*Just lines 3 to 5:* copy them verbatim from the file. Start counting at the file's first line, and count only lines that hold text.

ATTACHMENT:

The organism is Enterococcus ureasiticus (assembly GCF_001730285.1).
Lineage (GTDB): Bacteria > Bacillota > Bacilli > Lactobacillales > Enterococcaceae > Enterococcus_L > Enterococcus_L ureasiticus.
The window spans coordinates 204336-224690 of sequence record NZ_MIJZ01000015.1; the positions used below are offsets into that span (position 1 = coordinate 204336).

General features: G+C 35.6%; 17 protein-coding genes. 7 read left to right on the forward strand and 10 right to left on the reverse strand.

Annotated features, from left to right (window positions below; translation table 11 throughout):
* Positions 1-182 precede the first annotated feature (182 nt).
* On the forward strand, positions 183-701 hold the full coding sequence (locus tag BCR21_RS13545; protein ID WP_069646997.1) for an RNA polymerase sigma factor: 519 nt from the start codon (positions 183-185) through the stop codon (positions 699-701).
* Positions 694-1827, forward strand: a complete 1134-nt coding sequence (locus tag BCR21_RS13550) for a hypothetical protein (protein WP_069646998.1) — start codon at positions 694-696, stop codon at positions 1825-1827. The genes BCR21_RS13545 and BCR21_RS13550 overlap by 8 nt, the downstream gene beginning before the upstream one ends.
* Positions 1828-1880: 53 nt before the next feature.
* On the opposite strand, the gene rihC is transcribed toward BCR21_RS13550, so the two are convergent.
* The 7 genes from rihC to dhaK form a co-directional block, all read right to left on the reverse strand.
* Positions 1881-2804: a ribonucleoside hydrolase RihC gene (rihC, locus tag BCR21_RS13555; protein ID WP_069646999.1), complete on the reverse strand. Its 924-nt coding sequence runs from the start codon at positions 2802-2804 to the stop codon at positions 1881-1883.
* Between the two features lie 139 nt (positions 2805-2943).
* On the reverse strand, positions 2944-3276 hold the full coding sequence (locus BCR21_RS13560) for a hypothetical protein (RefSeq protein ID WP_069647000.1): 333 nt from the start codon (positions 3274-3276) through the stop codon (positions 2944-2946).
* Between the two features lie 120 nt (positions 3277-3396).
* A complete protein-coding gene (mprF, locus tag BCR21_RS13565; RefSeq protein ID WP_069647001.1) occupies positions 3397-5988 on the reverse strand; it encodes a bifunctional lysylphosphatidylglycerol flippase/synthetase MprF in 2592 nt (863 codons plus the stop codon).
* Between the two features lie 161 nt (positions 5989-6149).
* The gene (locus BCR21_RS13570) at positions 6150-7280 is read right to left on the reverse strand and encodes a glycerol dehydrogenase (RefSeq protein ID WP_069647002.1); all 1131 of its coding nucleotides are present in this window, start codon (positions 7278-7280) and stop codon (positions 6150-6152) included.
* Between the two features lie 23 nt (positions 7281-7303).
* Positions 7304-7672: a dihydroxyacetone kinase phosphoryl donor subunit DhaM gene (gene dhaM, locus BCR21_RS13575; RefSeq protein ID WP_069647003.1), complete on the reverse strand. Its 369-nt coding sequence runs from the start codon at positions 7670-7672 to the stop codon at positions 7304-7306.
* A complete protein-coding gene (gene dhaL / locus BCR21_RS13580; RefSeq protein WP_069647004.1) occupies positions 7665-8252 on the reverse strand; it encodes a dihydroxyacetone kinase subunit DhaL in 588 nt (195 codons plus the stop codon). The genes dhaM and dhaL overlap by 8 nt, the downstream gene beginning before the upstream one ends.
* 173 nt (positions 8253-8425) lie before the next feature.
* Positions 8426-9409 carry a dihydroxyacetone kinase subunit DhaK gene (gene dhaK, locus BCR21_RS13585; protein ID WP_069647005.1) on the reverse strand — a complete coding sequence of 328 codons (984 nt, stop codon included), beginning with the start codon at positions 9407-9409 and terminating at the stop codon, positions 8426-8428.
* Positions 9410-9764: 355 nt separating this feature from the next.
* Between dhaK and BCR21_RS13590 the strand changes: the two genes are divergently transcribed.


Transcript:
The window spans coordinates 204336-224690 of sequence record NZ_MIJZ01000015.1; the positions used below are offsets into that span (position 1 = coordinate 204336).

General features: G+C 35.6%; 17 protein-coding genes. 7 read left to right on the forward strand and 10 right to left on the reverse strand.

Annotated features, from left to right (window positions below; translation table 11 throughout):